Wildfires raged around the slopes of Mount Vesuvius near the Italian City of Naples in the first half of July 2017 and were captured by several space missions including Astronauts aboard the International Space Station.
With Italy under high temperatures and a persistent drought, wildfires have broken out around the southern parts of the country, including several blazes around the slopes of the iconic volcano that is most famous for the 79 AD eruption that caused the destruction of the ancient city of Pompeii. Smoke plumes rose from the slopes of the volcano and fires lit up the night over Naples with evacuation of nearby areas due to concerns associated with the smoke plume billowing over inhabited areas.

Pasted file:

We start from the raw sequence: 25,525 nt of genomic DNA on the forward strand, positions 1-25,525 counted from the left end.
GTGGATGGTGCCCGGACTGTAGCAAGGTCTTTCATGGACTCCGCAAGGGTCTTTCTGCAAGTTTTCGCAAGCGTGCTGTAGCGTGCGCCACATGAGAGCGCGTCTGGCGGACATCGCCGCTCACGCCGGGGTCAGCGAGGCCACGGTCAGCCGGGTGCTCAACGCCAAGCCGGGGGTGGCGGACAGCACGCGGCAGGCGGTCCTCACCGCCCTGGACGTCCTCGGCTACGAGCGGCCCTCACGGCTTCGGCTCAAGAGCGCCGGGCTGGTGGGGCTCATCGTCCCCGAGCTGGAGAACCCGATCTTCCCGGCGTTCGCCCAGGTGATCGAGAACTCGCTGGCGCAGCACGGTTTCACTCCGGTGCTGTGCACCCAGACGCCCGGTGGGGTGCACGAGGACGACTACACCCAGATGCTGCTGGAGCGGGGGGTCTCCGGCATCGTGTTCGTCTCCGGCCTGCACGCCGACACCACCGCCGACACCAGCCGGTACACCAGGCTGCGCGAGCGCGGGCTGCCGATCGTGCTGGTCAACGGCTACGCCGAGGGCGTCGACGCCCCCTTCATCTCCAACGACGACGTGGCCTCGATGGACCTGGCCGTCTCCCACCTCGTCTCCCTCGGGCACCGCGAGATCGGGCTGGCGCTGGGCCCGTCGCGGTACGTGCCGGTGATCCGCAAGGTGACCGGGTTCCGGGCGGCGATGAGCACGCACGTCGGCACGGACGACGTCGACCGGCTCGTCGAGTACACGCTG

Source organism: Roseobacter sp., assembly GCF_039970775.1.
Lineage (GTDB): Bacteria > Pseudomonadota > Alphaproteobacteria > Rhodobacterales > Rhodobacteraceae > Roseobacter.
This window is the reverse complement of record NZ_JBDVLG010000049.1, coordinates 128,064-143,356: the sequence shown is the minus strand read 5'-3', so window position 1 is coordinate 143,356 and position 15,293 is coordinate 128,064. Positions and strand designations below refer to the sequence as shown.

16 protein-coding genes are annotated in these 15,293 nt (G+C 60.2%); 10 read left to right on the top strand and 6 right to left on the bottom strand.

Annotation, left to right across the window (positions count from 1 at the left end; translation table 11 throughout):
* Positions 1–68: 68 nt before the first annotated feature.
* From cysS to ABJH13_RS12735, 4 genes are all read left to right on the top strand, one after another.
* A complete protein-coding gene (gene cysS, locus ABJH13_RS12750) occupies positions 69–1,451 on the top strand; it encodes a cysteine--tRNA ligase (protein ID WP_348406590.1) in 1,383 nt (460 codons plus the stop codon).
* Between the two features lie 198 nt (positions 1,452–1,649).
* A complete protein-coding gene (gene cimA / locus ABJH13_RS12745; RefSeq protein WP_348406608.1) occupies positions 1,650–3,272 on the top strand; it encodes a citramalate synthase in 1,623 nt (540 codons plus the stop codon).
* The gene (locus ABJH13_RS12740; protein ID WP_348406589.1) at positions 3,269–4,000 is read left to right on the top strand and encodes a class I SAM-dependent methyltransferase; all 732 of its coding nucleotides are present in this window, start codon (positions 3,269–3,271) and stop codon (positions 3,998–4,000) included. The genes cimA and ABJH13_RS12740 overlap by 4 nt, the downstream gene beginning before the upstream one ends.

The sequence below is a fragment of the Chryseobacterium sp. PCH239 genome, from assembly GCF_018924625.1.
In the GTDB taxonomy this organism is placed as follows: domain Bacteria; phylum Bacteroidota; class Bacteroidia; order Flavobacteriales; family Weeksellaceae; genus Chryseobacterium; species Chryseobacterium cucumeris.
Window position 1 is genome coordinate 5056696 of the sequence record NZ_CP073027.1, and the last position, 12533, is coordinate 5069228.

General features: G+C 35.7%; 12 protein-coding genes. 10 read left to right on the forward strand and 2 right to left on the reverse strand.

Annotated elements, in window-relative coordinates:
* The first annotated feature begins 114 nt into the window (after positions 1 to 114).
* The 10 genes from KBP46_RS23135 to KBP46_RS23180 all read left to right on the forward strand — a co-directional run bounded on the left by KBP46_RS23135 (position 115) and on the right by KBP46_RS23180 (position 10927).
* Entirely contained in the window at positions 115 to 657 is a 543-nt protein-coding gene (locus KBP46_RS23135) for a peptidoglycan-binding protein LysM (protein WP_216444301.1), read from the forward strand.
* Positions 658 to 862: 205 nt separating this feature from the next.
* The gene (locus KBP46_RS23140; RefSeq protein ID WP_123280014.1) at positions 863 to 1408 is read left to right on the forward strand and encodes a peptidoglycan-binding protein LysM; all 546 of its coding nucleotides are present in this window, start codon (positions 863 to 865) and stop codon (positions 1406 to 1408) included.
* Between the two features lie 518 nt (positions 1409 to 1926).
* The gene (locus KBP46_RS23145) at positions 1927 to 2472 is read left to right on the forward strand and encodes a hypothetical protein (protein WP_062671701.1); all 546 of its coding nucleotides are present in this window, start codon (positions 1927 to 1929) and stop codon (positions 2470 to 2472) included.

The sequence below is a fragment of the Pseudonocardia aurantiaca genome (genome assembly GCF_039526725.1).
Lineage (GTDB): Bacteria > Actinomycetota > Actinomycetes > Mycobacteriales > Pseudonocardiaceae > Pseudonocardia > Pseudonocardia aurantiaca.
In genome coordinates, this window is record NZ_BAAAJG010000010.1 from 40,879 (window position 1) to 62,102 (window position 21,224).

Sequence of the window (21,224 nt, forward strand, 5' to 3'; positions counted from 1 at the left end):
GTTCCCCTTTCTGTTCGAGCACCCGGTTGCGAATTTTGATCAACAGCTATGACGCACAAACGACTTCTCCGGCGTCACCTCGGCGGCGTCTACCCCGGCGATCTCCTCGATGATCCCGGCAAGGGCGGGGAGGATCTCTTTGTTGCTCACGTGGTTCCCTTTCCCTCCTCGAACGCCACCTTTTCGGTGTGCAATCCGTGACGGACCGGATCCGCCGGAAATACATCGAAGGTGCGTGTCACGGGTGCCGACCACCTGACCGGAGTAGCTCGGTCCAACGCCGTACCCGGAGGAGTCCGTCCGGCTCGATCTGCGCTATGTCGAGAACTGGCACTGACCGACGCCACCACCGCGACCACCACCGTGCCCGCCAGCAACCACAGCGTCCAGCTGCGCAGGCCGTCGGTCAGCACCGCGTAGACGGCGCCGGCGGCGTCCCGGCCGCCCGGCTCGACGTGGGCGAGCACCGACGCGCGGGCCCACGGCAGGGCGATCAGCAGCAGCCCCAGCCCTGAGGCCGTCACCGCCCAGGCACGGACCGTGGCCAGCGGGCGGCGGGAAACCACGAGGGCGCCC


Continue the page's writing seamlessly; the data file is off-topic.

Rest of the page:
The fires, believed to have been caused by human activity, were brought under control this week after fully consuming nine square Kilometers of forest, damaging a further seven square Kilometers of forest within Vesuvio National Park and touching another 6.5 square Kilometers. No damage to residential areas or fatalities were reported as the result of the fires.
In addition to destroying vast areas of vegetation, the fires exposed the volcanic rock to the elements which can cause further problems with mudflows that could arise during heavy rainfall that could put streets and structures along the mountain’s slopes in the path of potential debris flows.